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Is Your Pet “Property” or a “Member of the Family?”

by | Feb 10, 2015

Even though many people treat their animals as important members of their family, when it comes to divorce, Wisconsin pets are generally considered property and are not treated as “children.”  The Court does not award “placement.”  But this analysis is changing, as more recognition is given to the fact that pets are members of the family. While one philosophy takes the position that a pet is property, gaining ground is the custody analysis which addresses the “best interests” of the pet.

“The depth of this familial attachment is evidenced by statistics cited in Bones of Contention: Custody of Family Pets, which appeared in the 2006 Journal of the American Academy of Matrimonial Lawyers (Ann Hartwell Britton, Bones of Contention: Custody of Family Pets, 20 J Am Acad Matrim Law 1 [2006]). These statistics show that 76% of pet owners feel guilty about leaving their pets at home, 73% have signed a greeting card “from the dog,” 67% take their pets to the veterinarian more often than they go to their own doctors, 41% take their dogs on vacation with them, and 38% telephone their pets so the animals can hear their voices when they are away. Perhaps even more striking is the article’s report that “[a] Gallup Poll showed most pet owners would not trade their pet for even $1 million in cash” (id. at 16).”  Travis v. Murray.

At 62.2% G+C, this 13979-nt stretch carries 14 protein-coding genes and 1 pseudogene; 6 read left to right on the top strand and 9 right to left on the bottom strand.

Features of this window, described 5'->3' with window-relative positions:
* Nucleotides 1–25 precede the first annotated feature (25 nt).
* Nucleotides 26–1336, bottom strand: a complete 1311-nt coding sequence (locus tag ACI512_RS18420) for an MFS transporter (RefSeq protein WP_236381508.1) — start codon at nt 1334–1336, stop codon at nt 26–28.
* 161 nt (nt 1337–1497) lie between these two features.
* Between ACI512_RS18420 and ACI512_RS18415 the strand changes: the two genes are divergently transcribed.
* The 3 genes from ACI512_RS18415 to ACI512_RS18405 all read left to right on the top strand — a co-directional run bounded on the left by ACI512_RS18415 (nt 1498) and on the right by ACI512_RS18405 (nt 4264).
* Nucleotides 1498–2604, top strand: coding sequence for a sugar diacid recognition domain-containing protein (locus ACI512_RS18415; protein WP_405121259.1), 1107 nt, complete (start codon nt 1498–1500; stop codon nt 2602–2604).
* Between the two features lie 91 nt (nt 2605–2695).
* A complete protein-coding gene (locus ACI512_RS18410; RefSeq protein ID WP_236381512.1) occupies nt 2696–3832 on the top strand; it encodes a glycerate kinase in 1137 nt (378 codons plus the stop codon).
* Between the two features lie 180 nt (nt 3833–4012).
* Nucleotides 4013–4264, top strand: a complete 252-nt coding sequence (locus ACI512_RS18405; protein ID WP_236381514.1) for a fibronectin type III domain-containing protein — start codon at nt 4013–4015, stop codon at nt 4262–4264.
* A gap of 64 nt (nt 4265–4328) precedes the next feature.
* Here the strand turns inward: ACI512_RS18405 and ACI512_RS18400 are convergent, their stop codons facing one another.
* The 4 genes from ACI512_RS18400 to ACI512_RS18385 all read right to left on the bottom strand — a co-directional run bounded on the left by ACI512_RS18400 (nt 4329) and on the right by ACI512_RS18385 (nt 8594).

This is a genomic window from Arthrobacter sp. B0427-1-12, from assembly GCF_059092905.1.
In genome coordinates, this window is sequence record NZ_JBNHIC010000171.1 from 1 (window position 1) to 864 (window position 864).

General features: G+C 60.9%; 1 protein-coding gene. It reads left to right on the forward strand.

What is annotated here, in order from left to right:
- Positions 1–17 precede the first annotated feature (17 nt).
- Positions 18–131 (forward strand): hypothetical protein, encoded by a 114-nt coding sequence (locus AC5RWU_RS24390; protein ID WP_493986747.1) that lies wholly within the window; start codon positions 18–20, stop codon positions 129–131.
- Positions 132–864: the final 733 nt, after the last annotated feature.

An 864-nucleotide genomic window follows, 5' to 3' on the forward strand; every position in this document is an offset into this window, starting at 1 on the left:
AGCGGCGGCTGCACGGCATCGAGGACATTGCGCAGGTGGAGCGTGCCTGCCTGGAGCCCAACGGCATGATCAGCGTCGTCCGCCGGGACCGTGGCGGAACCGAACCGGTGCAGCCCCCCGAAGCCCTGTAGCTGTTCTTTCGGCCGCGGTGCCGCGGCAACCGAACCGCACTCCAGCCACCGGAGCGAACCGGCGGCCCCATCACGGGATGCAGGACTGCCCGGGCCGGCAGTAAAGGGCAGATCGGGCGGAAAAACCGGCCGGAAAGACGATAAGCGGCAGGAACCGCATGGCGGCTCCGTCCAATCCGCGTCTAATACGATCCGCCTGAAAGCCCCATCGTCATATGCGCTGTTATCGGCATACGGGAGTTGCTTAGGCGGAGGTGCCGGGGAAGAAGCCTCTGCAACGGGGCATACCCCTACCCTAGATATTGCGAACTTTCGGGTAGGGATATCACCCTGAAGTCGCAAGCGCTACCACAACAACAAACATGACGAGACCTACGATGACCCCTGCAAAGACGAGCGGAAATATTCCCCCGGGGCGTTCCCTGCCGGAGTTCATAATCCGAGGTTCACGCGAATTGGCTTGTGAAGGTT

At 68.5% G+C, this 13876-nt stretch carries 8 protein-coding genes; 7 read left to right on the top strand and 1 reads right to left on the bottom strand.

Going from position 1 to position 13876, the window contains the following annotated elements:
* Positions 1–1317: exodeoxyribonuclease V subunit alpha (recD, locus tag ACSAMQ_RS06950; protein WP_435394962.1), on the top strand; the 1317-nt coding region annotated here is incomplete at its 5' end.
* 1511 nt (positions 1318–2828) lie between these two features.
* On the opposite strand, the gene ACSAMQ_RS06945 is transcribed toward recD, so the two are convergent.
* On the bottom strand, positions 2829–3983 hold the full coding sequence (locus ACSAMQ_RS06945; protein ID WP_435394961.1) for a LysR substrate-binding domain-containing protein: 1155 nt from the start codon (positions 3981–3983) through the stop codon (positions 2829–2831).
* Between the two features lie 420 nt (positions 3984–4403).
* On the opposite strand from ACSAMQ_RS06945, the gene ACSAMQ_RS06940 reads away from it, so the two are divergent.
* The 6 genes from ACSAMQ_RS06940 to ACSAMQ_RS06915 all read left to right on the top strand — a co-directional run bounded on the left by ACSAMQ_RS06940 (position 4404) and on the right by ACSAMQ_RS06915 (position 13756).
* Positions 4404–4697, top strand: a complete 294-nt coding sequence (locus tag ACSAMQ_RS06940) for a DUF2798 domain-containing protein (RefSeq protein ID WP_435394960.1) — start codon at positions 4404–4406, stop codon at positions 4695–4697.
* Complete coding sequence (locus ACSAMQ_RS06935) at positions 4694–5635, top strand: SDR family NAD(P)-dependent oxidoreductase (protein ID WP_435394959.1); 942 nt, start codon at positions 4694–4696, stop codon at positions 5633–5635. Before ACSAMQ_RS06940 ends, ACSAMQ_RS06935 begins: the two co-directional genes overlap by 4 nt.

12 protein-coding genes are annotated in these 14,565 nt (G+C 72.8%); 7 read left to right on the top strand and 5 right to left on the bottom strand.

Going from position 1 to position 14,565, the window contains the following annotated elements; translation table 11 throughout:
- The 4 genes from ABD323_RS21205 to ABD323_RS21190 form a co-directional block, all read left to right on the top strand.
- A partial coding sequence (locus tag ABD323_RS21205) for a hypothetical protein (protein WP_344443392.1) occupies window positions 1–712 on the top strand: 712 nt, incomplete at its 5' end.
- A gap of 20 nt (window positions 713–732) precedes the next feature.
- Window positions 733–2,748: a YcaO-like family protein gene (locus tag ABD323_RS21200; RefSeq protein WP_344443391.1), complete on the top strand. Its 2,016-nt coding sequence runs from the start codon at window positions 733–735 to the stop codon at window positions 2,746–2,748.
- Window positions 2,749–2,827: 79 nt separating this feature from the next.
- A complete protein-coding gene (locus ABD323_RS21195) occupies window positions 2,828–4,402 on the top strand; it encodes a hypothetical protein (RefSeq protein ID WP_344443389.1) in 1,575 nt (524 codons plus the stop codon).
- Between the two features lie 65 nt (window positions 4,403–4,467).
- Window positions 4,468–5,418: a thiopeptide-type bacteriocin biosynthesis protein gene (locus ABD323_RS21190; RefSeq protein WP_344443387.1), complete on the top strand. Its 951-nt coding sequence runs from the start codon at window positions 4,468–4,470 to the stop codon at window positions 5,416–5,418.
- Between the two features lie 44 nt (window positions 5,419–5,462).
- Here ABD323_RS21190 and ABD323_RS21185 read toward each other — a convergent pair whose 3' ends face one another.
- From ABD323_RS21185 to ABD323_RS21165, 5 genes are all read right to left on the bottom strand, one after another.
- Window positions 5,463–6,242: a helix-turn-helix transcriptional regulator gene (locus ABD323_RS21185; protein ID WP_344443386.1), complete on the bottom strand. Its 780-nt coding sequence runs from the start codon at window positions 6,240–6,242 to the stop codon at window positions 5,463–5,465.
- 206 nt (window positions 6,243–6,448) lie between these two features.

The Wisconsin Supreme Court in Rabideau v. City of Racine addressed the pet issue as follows: “[W]e are uncomfortable with the law’s cold characterization of a dog . . . as mere ‘property.’ Labeling a dog ‘property’ fails to describe the value human beings place upon the companionship that they enjoy with a dog. A companion dog is not a fungible item, equivalent to other items of personal property.”

The issue of pet allocation in divorce is changing from a traditional property approach to a more caring recognition that a pet is far more than property. You cannot use the same analysis for a pet as you would use for a sofa or a Ford Fiesta. And, while not to be given the same consideration of best interests as in a child custody or placement determination, Courts are beginning to look at not only who may have purchased the pet but where the pet prefers to spend time, who takes the pet to the vet, who feeds the pet, who gets the most companionship from the pet, etc. Courts are taking a middle of the  road position, weighing all relevant factors, determination of which is left to the Court reasoned analysis.

Written by Vanden Heuvel & Dineen, S.C.

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